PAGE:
April 17. 2024 – G & DHS “Annual General Meeting” represents G&DHS’s 46th anniversary. A wonderful achievement for our organization. Election of Officers were conducted two years ago, so it’s time again for some new direction for the Executive Committee. The Executive Committee of our Society ensures governance, risk management, strategic planning, and partnerships, embracing asset-based community development to leverage local skills, encouraging the next generation’s participation. New members are always welcome to step forward and offer their talents. Our existing Executive members don’t plan to disappear. We’re always handy to help guide the Society forward. 

In Memoriam

This was a sad year, recently with the loss of our Past President, Lorne Munro. His knowledge of local people and our community in general will be truly missed. For everyone who knew Lorne, knew that he was a real gentleman and source of knowledge. He missed his wife Phyllis who passed away last autumn. He loved his family, his church and his community.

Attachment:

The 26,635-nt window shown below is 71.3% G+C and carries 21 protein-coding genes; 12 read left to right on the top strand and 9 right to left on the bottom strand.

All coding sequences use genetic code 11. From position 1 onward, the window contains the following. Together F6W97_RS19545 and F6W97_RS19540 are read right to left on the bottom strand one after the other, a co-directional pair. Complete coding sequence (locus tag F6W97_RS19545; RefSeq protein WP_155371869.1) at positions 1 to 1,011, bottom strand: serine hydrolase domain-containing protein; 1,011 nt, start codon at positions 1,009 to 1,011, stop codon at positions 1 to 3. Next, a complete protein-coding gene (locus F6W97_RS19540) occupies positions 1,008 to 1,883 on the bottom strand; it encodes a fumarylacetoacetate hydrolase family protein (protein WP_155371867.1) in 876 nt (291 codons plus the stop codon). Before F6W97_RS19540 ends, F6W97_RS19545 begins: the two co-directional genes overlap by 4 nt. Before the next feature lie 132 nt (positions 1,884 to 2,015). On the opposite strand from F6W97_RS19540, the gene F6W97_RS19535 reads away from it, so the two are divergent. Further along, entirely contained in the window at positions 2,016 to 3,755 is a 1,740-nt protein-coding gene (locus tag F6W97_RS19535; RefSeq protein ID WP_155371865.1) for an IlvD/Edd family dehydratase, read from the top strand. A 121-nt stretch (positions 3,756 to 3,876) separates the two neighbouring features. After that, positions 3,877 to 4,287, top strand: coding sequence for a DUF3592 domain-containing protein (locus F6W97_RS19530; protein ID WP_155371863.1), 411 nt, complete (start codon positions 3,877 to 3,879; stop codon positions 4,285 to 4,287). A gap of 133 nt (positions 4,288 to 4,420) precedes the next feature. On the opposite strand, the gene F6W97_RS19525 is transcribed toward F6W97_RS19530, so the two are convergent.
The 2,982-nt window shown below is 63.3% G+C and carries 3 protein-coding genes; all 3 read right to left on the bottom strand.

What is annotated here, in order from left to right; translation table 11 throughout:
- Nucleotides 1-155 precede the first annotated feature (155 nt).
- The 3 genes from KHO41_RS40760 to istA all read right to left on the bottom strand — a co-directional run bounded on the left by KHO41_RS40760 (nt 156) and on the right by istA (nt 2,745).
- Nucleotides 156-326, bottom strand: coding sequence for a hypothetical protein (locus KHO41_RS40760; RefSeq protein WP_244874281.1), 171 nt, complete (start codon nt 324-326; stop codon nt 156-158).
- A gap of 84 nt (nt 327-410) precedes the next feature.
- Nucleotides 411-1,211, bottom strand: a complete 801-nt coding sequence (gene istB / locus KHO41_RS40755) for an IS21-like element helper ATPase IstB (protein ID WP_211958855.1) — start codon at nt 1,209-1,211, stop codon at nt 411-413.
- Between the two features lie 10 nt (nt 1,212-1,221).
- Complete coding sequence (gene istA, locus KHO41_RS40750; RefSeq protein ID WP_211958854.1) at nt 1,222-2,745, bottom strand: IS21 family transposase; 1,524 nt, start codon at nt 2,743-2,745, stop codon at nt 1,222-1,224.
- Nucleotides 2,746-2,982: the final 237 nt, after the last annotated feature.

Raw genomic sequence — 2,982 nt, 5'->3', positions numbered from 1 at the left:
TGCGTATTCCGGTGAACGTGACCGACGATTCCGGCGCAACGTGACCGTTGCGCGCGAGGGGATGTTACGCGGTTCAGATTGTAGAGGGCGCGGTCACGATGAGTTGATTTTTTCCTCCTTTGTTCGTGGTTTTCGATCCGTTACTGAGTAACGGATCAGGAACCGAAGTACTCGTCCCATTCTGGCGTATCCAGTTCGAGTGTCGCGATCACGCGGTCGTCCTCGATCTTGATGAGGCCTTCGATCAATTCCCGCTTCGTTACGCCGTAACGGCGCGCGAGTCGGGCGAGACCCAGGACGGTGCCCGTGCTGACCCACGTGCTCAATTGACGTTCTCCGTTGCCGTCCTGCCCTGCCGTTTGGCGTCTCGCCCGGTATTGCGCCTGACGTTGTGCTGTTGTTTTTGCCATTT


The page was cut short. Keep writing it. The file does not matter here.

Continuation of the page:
We also share grief with our historian from Wardsville Ken Willis. who lost his wife Sandi, also last autumn.

Partnership with Municipality of Southwest Middlesex

G&DHS and Municipality of Southwest Middlesex have an agreement for the use of the facility at 178 McKellar Street. This has proved to be a very positive arrangement for both parties involved. There is room for G & DHS meetings, restoration workshop, a sales area, an office, stacks for books, documents and artifacts along with special collections, microfilm library, and archival space for artifacts. Key also for the move is that the precious property records again make their home in the original Registry Office, which we now call “The Vault”.